Brooks tells ''Spanglish" from Cristina's point of view -- or rather, he tells it from the point-of-view of the essay she's included in her application to Princeton, which is all about her mother. This is a bold move for Brooks, who's a 60-something Jew, to open his movie in the voice of a 17-year-old Chicana, and I'm not sure it always works: It might be too much like something the essayist Richard Rodriguez would try. But Brooks's commitment to identity politics never feels political, and it's a sign of his confidence that you find yourself lost in the characters he's building.
The essay (read by Aimee Garcia) explains that Flor and Cristina left Mexico for the barrios of Southern California, where for years Flor works odd jobs, never leaves her neighborhood, and refuses to learn English. The sight of a boy's hands on her daughter's derriere makes Flor realize she needs to be home at night and lands her at the Claskys, where Flor brings her cousin to translate, and Evelyn and Bernie interpret Deborah for Flor. Once Deborah conscripts Flor and Cristina into moving to the Claskys' summerhouse, the movie flexes its melodramatic muscles without turning to sap.
Deborah absconds with Cristina for a day of fun, leaving her own daughter at home and striking panic, then outrage, in Flor. And you get the sense from Vega's patient, reactive performance that Deborah's lack of consideration leaves a bruise on this woman. Once Cristina shows up, it's evident that fragile but loving Bernie will get even shorter shrift from Deborah. (Steele is emotionally boundless without being as showy as Bruce, and she's sweet and heartbreaking.)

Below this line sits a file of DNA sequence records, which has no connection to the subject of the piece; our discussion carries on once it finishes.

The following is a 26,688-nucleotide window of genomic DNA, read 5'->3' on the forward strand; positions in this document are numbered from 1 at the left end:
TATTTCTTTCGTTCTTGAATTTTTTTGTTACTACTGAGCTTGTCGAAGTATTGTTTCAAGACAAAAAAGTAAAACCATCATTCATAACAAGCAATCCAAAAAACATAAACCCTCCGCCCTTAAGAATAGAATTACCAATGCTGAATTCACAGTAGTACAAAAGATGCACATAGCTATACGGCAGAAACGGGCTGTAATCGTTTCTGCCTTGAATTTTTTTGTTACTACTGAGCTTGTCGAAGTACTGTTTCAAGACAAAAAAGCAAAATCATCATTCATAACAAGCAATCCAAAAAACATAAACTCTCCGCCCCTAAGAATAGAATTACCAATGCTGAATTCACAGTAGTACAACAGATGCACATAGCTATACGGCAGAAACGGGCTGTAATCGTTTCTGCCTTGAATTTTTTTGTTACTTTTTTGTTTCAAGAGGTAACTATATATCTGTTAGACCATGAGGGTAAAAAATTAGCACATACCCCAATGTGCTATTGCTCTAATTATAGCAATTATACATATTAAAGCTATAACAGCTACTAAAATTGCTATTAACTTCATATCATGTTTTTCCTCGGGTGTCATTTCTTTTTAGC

Part of the movie's brilliance is the way it shows how Deborah's questionable mothering drives Flor crazy with determination not to lose her daughter. But the frippery of the Claskys' bourgeois life is too strong for Cristina to resist. On the car ride home from their afternoon of girl power, Cristina tells Deborah ''You're the nicest white woman I've ever met," turning a century of Hollywood racial condescension sideways. The girl's not passing for white, she's passing for well off, which I guess you could equate with a sort of cultural whiteness.
Occasionally, mostly in the early going, ''Spanglish" feels like it might be a tonal disaster. There's too much fidgeting, gawking, and stuttering. From a directing standpoint, it lacks the crisp social and occupational rhythms of ''Broadcast News," the finest comedy ever about work as a window into people's souls. ''Spanglish" is always percolating, but its timing is sometimes off.
I felt the same way about ''As Good as It Gets," but a lot more so. Shtick had replaced the subtlety in Brooks's filmmaking, and the conversations sounded speechy, sometimes preachy. But unlike most American directors, Brooks really rewards an audience's perception. And in ''Spanglish," the characters are always in dialogue with each other and with the larger, evolving world we live in, transcending easy demographics. I'm not an uptight white woman or a struggling Mexican single mom. I'm neither 12 nor as venerable as the fearsome Leachman. But I am human, and with Brooks, that's really all anyone needs to be.
Wesley Morris can be reached at firstname.lastname@example.org.